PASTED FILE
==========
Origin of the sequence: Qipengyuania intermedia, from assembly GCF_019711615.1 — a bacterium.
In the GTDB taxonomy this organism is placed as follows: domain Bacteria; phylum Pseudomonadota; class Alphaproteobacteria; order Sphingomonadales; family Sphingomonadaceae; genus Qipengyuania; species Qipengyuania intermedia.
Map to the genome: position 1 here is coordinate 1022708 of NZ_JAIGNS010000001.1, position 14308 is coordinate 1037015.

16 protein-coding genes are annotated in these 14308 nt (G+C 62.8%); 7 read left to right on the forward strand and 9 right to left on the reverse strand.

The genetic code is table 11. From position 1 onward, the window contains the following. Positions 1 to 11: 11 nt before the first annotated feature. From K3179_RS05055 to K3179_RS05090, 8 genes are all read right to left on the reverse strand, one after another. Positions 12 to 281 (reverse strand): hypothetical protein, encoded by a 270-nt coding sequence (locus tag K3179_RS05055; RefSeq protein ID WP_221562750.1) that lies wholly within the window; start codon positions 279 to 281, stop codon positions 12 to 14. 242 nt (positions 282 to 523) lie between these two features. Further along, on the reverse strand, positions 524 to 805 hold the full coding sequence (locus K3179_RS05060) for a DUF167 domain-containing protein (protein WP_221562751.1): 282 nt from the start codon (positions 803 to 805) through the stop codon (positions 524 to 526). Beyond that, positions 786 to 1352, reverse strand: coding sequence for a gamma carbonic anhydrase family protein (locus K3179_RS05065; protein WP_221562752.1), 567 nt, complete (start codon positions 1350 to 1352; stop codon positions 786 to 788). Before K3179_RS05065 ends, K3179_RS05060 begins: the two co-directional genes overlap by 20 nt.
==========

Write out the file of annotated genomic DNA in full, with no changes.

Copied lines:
Origin of the sequence: Qipengyuania intermedia, from assembly GCF_019711615.1 — a bacterium.
In the GTDB taxonomy this organism is placed as follows: domain Bacteria; phylum Pseudomonadota; class Alphaproteobacteria; order Sphingomonadales; family Sphingomonadaceae; genus Qipengyuania; species Qipengyuania intermedia.
Map to the genome: position 1 here is coordinate 1022708 of NZ_JAIGNS010000001.1, position 14308 is coordinate 1037015.

16 protein-coding genes are annotated in these 14308 nt (G+C 62.8%); 7 read left to right on the forward strand and 9 right to left on the reverse strand.

The genetic code is table 11. From position 1 onward, the window contains the following. Positions 1 to 11: 11 nt before the first annotated feature. From K3179_RS05055 to K3179_RS05090, 8 genes are all read right to left on the reverse strand, one after another. Positions 12 to 281 (reverse strand): hypothetical protein, encoded by a 270-nt coding sequence (locus tag K3179_RS05055; RefSeq protein ID WP_221562750.1) that lies wholly within the window; start codon positions 279 to 281, stop codon positions 12 to 14. 242 nt (positions 282 to 523) lie between these two features. Further along, on the reverse strand, positions 524 to 805 hold the full coding sequence (locus K3179_RS05060) for a DUF167 domain-containing protein (protein WP_221562751.1): 282 nt from the start codon (positions 803 to 805) through the stop codon (positions 524 to 526). Beyond that, positions 786 to 1352, reverse strand: coding sequence for a gamma carbonic anhydrase family protein (locus K3179_RS05065; protein WP_221562752.1), 567 nt, complete (start codon positions 1350 to 1352; stop codon positions 786 to 788). Before K3179_RS05065 ends, K3179_RS05060 begins: the two co-directional genes overlap by 20 nt.